Ascension Sunday B, May 17, 2015

May 18, 2015

SRP (Sermon Ready to Preach)
Ephesians 1:15-23

1:15 I have heard of your faith in the Lord Jesus and your love toward all the saints, and for this reason 16 I do not cease to give thanks for you as I remember you in my prayers. 17 I pray that the God of our Lord Jesus Christ, the Father of glory, may give you a spirit of wisdom and revelation as you come to know him, 18 so that, with the eyes of your heart enlightened, you may know what is the hope to which he has called you, what are the riches of his glorious inheritance among the saints, 19 and what is the immeasurable greatness of his power for us who believe, according to the working of his great power. 20 God put this power to work in Christ when he raised him from the dead and seated him at his right hand in the heavenly places, 21 far above all rule and authority and power and dominion, and above every name that is named, not only in this age but also in the age to come. 22 And he has put all things under his feet and has made him the head over all things for the church, 23 which is his body, the fullness of him who fills all in all.

I’m going to do something this morning I’ve never done in my nearly 30 years of ministry. I’m going to preach someone else’s sermon. I saw some Meals Ready to Eat in the Food Pantry and the thought of opening a sermon ready to preach occurred to me. I guess I’m feeling some freedom to experiment in my final few Sunday’s here at QQUMC, but in talking to a peer about this I was reminded that the early Methodist preachers were encouraged to preach Wesley’s sermons – which is a tradition that goes back to the Anglican church which had official homilies that priests were to occasionally deliver. I guess the point is that it’s better to say the right thing than to say something original. But I’m not going to preach one of Wesley’s sermons – honestly, when I read his sermons I’m amazed that he was able to draw the numbers of people that turned out to hear him. He clearly didn’t have to compete with cable television.

The sermon I want to share with you this morning is one that was written by Rev. Barbara Brown Taylor – who in my mind is a rockstar preacher. Rev. Taylor is an Episcopal priest, but she left parish work after about a decade and began teaching religion at a small college in Georgia. But she continues to preach and to write books.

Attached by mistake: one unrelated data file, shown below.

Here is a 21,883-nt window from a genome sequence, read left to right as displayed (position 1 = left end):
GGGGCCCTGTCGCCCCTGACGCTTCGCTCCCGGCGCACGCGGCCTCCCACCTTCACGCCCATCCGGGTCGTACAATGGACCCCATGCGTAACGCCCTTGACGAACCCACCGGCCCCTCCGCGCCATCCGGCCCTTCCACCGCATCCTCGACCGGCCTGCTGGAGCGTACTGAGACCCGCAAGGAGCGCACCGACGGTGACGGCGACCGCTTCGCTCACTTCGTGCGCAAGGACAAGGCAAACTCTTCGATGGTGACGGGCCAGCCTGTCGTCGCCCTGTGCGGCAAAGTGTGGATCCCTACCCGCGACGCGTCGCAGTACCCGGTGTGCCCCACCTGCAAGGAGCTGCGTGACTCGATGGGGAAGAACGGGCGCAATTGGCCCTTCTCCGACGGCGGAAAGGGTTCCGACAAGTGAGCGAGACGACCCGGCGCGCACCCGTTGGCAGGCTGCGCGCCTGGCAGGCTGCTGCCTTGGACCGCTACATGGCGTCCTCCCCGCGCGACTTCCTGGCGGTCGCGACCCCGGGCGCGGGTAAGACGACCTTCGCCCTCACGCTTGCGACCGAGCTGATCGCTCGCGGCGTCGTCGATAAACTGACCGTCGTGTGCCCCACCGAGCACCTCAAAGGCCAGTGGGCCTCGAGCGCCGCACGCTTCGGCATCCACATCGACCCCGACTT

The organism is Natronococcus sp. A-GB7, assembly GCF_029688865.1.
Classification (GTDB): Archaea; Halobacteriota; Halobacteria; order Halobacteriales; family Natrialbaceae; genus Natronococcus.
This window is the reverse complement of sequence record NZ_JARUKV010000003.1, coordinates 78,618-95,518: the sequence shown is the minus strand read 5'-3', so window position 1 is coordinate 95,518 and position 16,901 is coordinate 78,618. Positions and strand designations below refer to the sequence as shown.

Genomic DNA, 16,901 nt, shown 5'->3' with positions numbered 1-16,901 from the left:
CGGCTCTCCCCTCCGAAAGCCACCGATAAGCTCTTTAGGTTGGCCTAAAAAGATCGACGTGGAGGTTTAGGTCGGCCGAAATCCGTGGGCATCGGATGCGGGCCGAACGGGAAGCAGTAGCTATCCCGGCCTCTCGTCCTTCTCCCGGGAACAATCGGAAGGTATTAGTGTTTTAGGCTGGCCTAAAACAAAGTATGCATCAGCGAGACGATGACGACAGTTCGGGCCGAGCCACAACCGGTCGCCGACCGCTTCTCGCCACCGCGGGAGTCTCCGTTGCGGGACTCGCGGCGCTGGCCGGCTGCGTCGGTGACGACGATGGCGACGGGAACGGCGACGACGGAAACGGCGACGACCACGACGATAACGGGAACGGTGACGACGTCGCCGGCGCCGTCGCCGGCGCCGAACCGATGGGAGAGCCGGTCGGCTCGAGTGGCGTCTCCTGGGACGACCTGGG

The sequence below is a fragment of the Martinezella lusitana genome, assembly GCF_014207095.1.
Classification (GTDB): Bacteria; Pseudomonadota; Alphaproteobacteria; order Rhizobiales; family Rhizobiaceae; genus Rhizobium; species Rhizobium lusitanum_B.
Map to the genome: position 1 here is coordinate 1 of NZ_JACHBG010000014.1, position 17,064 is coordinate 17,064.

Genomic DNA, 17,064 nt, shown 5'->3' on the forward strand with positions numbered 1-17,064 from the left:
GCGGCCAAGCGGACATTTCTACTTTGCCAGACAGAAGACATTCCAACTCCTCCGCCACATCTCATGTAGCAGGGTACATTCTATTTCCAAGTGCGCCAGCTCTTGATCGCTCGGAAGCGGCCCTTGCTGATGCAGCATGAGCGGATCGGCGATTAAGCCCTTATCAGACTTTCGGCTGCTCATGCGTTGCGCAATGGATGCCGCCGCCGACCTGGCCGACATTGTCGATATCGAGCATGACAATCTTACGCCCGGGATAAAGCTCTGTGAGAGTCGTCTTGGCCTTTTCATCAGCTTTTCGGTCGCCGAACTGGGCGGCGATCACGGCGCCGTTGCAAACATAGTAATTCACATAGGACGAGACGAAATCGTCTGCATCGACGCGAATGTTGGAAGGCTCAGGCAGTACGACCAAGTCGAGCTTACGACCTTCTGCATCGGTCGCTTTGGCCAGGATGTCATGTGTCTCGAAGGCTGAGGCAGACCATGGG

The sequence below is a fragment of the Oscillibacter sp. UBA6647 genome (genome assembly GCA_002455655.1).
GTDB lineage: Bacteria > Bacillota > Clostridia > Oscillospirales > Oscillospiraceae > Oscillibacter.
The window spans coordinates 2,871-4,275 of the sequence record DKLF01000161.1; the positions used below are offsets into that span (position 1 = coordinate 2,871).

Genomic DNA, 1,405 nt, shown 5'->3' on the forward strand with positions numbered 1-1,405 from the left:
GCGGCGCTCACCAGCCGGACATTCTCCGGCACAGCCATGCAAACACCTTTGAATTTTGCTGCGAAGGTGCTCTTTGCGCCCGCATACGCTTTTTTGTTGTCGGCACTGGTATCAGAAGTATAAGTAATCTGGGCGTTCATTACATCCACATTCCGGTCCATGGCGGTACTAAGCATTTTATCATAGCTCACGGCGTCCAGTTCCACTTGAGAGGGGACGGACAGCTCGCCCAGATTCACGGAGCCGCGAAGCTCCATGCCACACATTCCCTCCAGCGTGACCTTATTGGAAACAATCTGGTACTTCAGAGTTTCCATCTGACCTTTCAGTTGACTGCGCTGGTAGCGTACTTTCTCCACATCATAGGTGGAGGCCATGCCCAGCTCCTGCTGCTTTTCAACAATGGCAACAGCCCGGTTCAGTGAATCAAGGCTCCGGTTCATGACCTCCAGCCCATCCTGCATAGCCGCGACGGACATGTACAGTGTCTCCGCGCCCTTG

I read one of her sermons almost every week, and back in February I wrote her a thank-you email for her work, and she actually responded to me which made me feel good. At any rate, I read her sermon on this Ephesians passage last Monday, and it’s so good I just decided I would share it with you. So here’s a sermon entitled, “He Who Fills All in All” by my email friend Barbara Brown Taylor:

Once upon a time, in a land far away, there was a kingdom called Georgia – not the one down by Alabama, but the one tucked in to the Kachkar Mountains east of the Black Sea, between modern-day Turkey and Russia, where wild geraniums carpet alpine meadows and the sound of waterfalls is everywhere. A thousand years ago it was Camelot, rich in everything that mattered, including the love of God.

Under the patronage of benevolent kings and queens, artists were brought to Georgia from Constantinople to build huge churches out of local rock. Some of those artists must have come with that monumental structure, the Hagia Sophia in mind, because there was nothing modest about their work. Their Byzantine churches were monuments, full of exquisite arches, frescoes, and stone work, many of which survive today.

But only as ruins or museums, because the age of Christianity is over in Turkey. The Mongols conquered Georgia in the thirteenth century. Civilization moved west and east. The last baptisms in the Kachkar Mountains took place in the 1800s. Now the area is predominantly Muslim, as is the rest of Turkey. Meanwhile the ancestors of those ancient artists have become farmers, who still pluck old roof tiles and gargoyle parts out of their fields as they plow.

If you go there today, you can find the wrecks of the great churches deep in the countryside, with what is left of their high walls poking up through the canopy of trees like the masts of stranded ships. All the good carvings have been carried away, along with many of the building stones, which local people have quarried for their own houses.

The churches are multipurpose buildings now, serving as soccer fields, sheep pens, garbage dumps. The roofs are gone. So are the doors, the floors, the altars. All that is left are the walls, the graceful arches, and here and there the traces of an old fresco that has somehow survived the years – half a face, with one wide eye looking right at you – one raised arm, the fingers curled in that distinct constellation: it is Christ the still giving his blessing to a ruined church.